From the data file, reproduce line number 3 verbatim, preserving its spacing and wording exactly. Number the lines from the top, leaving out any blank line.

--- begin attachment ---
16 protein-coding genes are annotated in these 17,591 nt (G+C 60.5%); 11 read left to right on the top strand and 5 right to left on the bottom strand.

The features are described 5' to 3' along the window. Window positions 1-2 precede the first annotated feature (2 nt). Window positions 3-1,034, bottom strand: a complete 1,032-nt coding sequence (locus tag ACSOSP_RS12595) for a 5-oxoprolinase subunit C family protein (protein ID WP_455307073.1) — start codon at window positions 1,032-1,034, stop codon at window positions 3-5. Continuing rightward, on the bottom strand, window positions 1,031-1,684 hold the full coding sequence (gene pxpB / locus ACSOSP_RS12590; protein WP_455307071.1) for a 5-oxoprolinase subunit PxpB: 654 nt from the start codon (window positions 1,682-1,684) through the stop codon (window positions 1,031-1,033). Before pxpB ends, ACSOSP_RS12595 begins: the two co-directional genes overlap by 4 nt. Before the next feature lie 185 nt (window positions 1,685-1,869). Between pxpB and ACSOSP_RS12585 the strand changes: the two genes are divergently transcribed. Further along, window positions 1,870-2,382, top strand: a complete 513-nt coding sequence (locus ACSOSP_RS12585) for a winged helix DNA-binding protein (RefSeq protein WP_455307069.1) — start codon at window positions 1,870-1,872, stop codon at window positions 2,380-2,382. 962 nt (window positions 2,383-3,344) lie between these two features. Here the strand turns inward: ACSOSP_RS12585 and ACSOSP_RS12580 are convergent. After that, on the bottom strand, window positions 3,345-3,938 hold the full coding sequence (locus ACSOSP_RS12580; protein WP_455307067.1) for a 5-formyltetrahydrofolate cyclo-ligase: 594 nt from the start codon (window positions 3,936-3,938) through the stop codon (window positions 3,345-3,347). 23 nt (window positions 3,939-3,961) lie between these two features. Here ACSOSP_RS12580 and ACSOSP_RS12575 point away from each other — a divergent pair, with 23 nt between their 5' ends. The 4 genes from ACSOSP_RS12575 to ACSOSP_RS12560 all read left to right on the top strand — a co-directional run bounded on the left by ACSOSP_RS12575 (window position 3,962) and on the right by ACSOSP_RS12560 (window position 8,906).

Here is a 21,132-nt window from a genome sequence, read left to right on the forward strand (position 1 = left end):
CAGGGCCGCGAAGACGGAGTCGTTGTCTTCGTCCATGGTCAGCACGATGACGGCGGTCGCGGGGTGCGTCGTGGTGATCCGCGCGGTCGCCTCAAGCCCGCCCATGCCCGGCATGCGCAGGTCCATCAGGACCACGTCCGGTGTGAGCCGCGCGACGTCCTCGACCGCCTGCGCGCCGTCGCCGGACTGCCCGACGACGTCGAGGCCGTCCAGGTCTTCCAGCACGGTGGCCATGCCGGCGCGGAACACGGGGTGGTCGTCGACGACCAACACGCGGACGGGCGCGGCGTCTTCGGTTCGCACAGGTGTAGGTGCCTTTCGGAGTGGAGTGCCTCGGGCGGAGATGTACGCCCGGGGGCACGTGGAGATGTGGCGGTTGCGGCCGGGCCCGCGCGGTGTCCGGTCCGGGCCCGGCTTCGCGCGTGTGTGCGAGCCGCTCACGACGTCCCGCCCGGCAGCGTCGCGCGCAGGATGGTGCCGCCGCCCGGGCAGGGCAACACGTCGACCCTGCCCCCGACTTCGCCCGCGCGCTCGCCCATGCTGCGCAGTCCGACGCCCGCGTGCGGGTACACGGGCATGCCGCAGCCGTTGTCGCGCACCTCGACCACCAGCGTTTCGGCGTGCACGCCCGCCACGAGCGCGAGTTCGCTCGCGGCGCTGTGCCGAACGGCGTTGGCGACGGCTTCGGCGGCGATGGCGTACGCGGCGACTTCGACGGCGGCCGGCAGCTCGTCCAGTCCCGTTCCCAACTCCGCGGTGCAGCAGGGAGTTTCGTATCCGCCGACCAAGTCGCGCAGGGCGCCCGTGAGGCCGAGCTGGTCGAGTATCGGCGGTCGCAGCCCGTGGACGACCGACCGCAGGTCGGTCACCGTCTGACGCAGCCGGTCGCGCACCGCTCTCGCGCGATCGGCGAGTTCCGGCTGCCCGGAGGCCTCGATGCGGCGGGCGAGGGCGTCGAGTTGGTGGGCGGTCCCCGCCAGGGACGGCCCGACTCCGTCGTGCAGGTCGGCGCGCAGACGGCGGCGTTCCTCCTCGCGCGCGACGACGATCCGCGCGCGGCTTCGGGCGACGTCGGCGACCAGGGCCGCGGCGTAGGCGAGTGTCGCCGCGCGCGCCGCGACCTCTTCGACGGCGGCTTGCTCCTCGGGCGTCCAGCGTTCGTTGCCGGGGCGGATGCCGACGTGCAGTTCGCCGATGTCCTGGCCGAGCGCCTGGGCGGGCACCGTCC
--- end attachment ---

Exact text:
Here is a 21,132-nt window from a genome sequence, read left to right on the forward strand (position 1 = left end):